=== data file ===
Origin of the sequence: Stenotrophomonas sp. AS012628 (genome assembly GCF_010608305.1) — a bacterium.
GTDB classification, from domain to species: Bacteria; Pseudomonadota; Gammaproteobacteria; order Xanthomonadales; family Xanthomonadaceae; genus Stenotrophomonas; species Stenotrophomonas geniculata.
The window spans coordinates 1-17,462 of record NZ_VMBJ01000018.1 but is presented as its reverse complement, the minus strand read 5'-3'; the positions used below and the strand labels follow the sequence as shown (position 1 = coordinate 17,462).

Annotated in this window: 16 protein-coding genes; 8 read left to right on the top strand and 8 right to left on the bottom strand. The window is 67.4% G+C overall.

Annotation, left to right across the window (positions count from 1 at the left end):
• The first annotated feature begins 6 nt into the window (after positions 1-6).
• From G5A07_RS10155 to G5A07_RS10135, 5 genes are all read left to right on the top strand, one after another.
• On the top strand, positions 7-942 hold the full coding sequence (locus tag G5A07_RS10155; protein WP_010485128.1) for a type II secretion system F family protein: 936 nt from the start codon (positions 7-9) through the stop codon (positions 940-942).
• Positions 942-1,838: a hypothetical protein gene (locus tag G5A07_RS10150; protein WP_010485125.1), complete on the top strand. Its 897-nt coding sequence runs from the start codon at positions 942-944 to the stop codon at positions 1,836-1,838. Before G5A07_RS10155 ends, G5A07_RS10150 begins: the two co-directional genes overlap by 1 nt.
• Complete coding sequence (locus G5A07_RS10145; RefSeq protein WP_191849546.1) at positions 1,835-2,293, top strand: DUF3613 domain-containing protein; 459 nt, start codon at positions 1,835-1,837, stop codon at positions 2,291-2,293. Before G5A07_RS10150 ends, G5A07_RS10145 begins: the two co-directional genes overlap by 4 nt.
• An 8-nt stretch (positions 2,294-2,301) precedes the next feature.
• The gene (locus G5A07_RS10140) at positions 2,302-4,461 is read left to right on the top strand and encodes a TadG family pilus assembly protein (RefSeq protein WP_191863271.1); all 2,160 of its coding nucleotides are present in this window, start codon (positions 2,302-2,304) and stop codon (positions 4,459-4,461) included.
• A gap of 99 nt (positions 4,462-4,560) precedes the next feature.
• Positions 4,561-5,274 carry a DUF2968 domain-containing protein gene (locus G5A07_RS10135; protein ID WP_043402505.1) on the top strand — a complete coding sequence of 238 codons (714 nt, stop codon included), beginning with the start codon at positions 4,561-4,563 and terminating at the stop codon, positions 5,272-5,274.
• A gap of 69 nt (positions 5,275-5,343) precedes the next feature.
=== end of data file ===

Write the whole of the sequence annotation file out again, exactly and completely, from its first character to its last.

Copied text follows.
Origin of the sequence: Stenotrophomonas sp. AS012628 (genome assembly GCF_010608305.1) — a bacterium.
GTDB classification, from domain to species: Bacteria; Pseudomonadota; Gammaproteobacteria; order Xanthomonadales; family Xanthomonadaceae; genus Stenotrophomonas; species Stenotrophomonas geniculata.
The window spans coordinates 1-17,462 of record NZ_VMBJ01000018.1 but is presented as its reverse complement, the minus strand read 5'-3'; the positions used below and the strand labels follow the sequence as shown (position 1 = coordinate 17,462).

Annotated in this window: 16 protein-coding genes; 8 read left to right on the top strand and 8 right to left on the bottom strand. The window is 67.4% G+C overall.

Annotation, left to right across the window (positions count from 1 at the left end):
• The first annotated feature begins 6 nt into the window (after positions 1-6).
• From G5A07_RS10155 to G5A07_RS10135, 5 genes are all read left to right on the top strand, one after another.
• On the top strand, positions 7-942 hold the full coding sequence (locus tag G5A07_RS10155; protein WP_010485128.1) for a type II secretion system F family protein: 936 nt from the start codon (positions 7-9) through the stop codon (positions 940-942).
• Positions 942-1,838: a hypothetical protein gene (locus tag G5A07_RS10150; protein WP_010485125.1), complete on the top strand. Its 897-nt coding sequence runs from the start codon at positions 942-944 to the stop codon at positions 1,836-1,838. Before G5A07_RS10155 ends, G5A07_RS10150 begins: the two co-directional genes overlap by 1 nt.
• Complete coding sequence (locus G5A07_RS10145; RefSeq protein WP_191849546.1) at positions 1,835-2,293, top strand: DUF3613 domain-containing protein; 459 nt, start codon at positions 1,835-1,837, stop codon at positions 2,291-2,293. Before G5A07_RS10150 ends, G5A07_RS10145 begins: the two co-directional genes overlap by 4 nt.
• An 8-nt stretch (positions 2,294-2,301) precedes the next feature.
• The gene (locus G5A07_RS10140) at positions 2,302-4,461 is read left to right on the top strand and encodes a TadG family pilus assembly protein (RefSeq protein WP_191863271.1); all 2,160 of its coding nucleotides are present in this window, start codon (positions 2,302-2,304) and stop codon (positions 4,459-4,461) included.
• A gap of 99 nt (positions 4,462-4,560) precedes the next feature.
• Positions 4,561-5,274 carry a DUF2968 domain-containing protein gene (locus G5A07_RS10135; protein ID WP_043402505.1) on the top strand — a complete coding sequence of 238 codons (714 nt, stop codon included), beginning with the start codon at positions 4,561-4,563 and terminating at the stop codon, positions 5,272-5,274.
• A gap of 69 nt (positions 5,275-5,343) precedes the next feature.